If you build it, they will help.
That's what design guru Ty Pennington and his support crew found out Tuesday as delegates to the Republican National Convention climbed off buses, donned hard hats and picked up hammers, paint brushes, pipe wrenches and other tools to build half a house.
Yes, half a house.
The finished half-house will be trucked up to Charlotte, N.C., to be joined with its other half to be built by delegates to next week's Democratic National Convention. Once complete, it will be donated to a yet-to-be-named (or chosen, for that matter) deserving military veteran in Charlotte on land donated by the city.
"It's great to see people working together to build something that will change someone's life," said Pennington, star of ABC's Extreme Makeover: Home Edition.
"I've been to every state in the nation," he said. "I see what happens when people put their lives on hold for three hours to help someone else. I've done lots of projects, but this is definitely one of the coolest."
Jerome Ryans, CEO of the Tampa Housing Authority on whose land — the Encore District Development — the homebuilding took place, said, "I'm fascinated with things non-partisan."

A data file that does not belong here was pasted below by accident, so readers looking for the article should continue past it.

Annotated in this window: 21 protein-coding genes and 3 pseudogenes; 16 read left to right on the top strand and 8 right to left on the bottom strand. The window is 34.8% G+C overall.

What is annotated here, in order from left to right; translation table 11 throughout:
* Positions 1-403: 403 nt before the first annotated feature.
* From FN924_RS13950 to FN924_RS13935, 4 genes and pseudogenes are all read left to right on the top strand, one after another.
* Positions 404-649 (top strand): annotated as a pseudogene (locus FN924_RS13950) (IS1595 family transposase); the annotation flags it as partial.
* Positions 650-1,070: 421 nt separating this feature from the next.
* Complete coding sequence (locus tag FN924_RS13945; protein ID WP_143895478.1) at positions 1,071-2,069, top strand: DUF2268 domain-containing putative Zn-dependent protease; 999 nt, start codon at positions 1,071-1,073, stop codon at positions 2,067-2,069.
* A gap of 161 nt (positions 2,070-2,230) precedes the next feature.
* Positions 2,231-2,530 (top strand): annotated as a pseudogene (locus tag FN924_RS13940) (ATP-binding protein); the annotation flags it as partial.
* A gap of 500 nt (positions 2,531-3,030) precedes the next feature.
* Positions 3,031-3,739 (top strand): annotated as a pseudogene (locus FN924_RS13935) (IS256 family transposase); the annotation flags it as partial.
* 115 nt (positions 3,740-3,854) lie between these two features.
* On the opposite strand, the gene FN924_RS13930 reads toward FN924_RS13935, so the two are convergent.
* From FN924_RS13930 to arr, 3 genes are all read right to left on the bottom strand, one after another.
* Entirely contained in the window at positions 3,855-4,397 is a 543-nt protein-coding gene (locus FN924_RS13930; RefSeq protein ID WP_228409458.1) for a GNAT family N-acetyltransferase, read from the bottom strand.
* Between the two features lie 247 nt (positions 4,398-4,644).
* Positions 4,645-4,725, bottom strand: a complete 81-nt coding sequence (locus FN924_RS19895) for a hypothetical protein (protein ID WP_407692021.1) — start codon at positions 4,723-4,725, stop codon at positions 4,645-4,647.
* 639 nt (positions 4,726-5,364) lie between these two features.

In the interest of full disclosure, no one actually built a house from scratch. The shell of a modular home was provided, and more than 200 delegates worked to put on the finishing touches, including the roof and siding.
No worries, either, that the house will be half red and half blue. The Republican volunteers were spotted putting a bluish-gray vinyl siding on the house. They hailed from the District of Columbia and the states of Alaska, Kentucky, Missouri, New Jersey, Oklahoma, South Dakota and Wisconsin.
Some delegates were made for the job, like Rob Mortara, a builder (struggling builder, he says) from Flemington, N.J.
Others were there strictly to "give back," like New Jersey delegate Susan Enderly, who organized her state's participation and wrote "We Built This" with electrical tape on the back of her shirt.
Wisconsin Gov. Scott Walker was also on hand to help out just hours after singing the praises of vice presidential nominee Paul Ryan to Minnesota delegates at their breakfast meeting.
Pennington, looking as always like just a regular guy, said the idea for the appropriately named "House United" program came from Craftsman, one of five sponsors of the event. Others are Sears' Heroes at Home, Tampa Bay Rebuilding Together, NextGen Home by Champion and Bank of America.
"I don't think Tampa's ever seen anything like this before," the 47-year-old TV host said.
And what about his political party allegiance? Which way does he lean?
"On whichever leg is less tired at the time," Pennington said with a smile.
Patti Ewald can be reached at firstname.lastname@example.org or (727) 893-8746.